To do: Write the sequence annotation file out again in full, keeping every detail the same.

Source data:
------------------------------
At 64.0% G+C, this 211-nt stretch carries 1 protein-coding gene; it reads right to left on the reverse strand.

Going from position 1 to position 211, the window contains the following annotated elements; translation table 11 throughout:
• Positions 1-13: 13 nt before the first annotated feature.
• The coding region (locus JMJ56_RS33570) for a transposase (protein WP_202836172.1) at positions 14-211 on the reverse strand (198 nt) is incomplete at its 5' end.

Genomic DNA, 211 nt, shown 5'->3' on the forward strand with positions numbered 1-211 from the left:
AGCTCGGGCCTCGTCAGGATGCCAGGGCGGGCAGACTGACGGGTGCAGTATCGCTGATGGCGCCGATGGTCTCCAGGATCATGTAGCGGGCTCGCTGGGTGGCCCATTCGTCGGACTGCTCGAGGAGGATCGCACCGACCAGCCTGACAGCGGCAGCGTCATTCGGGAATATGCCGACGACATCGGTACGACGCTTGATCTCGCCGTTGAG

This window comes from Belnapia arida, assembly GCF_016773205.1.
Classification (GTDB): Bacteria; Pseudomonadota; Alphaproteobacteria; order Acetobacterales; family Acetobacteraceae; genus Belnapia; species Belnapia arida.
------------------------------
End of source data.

At 64.0% G+C, this 211-nt stretch carries 1 protein-coding gene; it reads right to left on the reverse strand.

Going from position 1 to position 211, the window contains the following annotated elements; translation table 11 throughout:
• Positions 1-13: 13 nt before the first annotated feature.
• The coding region (locus JMJ56_RS33570) for a transposase (protein WP_202836172.1) at positions 14-211 on the reverse strand (198 nt) is incomplete at its 5' end.

Genomic DNA, 211 nt, shown 5'->3' on the forward strand with positions numbered 1-211 from the left:
AGCTCGGGCCTCGTCAGGATGCCAGGGCGGGCAGACTGACGGGTGCAGTATCGCTGATGGCGCCGATGGTCTCCAGGATCATGTAGCGGGCTCGCTGGGTGGCCCATTCGTCGGACTGCTCGAGGAGGATCGCACCGACCAGCCTGACAGCGGCAGCGTCATTCGGGAATATGCCGACGACATCGGTACGACGCTTGATCTCGCCGTTGAG

This window comes from Belnapia arida, assembly GCF_016773205.1.
Classification (GTDB): Bacteria; Pseudomonadota; Alphaproteobacteria; order Acetobacterales; family Acetobacteraceae; genus Belnapia; species Belnapia arida.